Here's the fiddle: http://jsfiddle.net/opfyrqwp/28/

Here's the yolpo: http://www.yolpo.com/embed.html?gist=a3c46f837ea7bbb708ae&autoplay=2

Performance

Testing reveals that the short-circuiting solution has the best performance (ops/sec).

// Short-circuiting, and saving a parse operation
function isInt(value) {
  var x;
  if (isNaN(value)) {
    return false;
  }
  x = parseFloat(value);
  return (x | 0) === x;
}

Here is the jsPerf: http://jsperf.com/tfm-is-integer

If you fancy a shorter, obtuse form of short circuiting:

function isInt(value) {
  var x;
  return isNaN(value) ? !1 : (x = parseFloat(value), (0 | x) === x);
}

Of course, I'd suggest letting the minifier take care of that.

share|improve this answer
24  
This should be the correct answer! – Mārtiņš Briedis Feb 10 '14 at 23:14
10  
@Kraz, updated with empty string case. – krisk Jul 28 '14 at 19:47
1  
@ClarkKent 02 will always evaluate to integer value of 2. – nickdnk Jan 14 '15 at 11:29
3  
@krisk - Upvoted for multiple solutions. Also performed a quick test on the 4 variants you provided: jsperf.com/tfm-is-integer - and determined that the short-circuiting solution has the best performance. – tfmontague Jun 1 '15 at 6:15
1  
@vkelman, the EcmaScript specification is pretty clear on NaN, +Infinity and -Inifinity handling in bitwise operations: ecma-international.org/ecma-262/6.0/#sec-tointeger – krisk Dec 21 '15 at 20:24

Assuming you don't know anything about the variable in question, you should take this approach:

if(typeof data === 'number') {
    var remainder = (data % 1);
    if(remainder === 0) {
        // yes, it is an integer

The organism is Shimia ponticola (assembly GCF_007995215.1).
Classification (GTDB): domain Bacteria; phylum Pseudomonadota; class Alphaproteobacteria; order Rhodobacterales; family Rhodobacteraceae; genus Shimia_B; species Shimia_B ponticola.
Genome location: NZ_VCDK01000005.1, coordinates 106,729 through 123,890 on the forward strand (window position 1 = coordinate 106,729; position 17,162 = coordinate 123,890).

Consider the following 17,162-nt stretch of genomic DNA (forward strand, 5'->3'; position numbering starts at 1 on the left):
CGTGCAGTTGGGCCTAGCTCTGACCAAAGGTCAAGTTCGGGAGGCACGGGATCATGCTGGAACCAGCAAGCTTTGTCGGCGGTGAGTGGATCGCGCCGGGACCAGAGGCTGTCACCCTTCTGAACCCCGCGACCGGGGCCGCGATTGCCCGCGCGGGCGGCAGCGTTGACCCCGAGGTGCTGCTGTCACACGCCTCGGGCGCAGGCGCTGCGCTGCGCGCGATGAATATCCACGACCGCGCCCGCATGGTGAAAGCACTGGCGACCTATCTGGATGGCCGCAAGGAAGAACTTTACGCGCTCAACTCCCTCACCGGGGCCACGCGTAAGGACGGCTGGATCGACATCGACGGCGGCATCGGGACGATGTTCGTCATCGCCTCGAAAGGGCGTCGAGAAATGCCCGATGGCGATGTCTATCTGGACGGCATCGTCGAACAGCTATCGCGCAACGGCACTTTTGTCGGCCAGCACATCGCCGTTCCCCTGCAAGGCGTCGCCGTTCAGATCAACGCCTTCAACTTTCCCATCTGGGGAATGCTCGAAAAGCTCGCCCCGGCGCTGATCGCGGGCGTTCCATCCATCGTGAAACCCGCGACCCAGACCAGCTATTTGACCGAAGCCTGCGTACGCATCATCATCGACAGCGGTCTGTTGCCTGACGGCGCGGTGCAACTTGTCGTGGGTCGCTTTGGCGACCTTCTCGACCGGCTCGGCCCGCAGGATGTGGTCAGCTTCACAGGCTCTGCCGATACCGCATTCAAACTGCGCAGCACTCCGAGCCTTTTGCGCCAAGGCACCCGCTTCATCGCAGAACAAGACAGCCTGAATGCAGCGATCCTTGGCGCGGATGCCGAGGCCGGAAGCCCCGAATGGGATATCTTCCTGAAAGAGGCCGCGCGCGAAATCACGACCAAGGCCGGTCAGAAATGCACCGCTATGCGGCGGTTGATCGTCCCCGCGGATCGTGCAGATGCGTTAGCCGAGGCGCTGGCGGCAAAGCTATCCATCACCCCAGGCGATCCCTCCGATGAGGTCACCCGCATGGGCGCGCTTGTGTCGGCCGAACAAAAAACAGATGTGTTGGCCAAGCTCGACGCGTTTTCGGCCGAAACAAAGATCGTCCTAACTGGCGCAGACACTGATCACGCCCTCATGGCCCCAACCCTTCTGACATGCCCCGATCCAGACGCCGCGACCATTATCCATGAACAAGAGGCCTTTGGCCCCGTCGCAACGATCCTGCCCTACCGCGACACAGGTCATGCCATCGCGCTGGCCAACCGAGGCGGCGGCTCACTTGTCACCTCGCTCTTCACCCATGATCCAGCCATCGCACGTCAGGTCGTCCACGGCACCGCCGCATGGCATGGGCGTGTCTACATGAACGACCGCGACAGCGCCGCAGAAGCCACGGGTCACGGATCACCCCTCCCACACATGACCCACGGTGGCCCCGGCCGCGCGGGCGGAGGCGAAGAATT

}
    else if(isNaN(remainder)) {
        // no, data is either: NaN, Infinity, or -Infinity
    }
    else {
        // no, it is a float (still a number though)
    }
}
else {
    // no way, it is not even a number
}

To put it simply:

if(typeof data==='number' && (data%1)===0) {
    // data is an integer
}
share|improve this answer
1  
this will not work for 1.0 – Radha Mohan Feb 6 '14 at 11:19
4  
What do you mean? This checks for data types in javascript, "1.0" is a string, and is therefore not a number. Otherwise 1 will be the value of a variable if you set it thusly var my_var=1.0;, which is correctly identified by this function as an integer. – Blake Regalia Feb 6 '14 at 19:36
11  
This is underrated. – Brian M. Hunt Dec 31 '14 at 1:15
    
This is a correct answer that also gives related helpful info! – Gregory Magarshak Jun 30 '15 at 7:59
    
Soon, Number.isInteger() will work... until then, this is a good way to do it – Claudiu Apr 29 at 20:21

You could check if the number has a remainder:

var data = 22;

if(data % 1 === 0){
   // yes it's an integer.
}

Mind you, if your input could also be text and you want to check first it is not, then you can check the type first:

var data = 22;

if(typeof data === 'number'){
     // yes it is numeric

    if(data % 1 === 0){
       // yes it's an integer.
    }
}
share|improve this answer
    
Of yes, if it is zero you will get an division by zero error – Erwinus Jan 31 '13 at 22:54
1  
@Erwinus: Run 0 % 1 === 0 in the console. It returns true as 0 % 1 returns 0. – François Wahl Jan 31 '13 at 22:55
    
Have you try it in IE ;-) – Erwinus Jan 31 '13 at 22:58
    
@Erwinus: 0 % 1 returns 0 in IE9, IE8 and IE7 compatibility mode. – François Wahl Jan 31 '13 at 23:00
44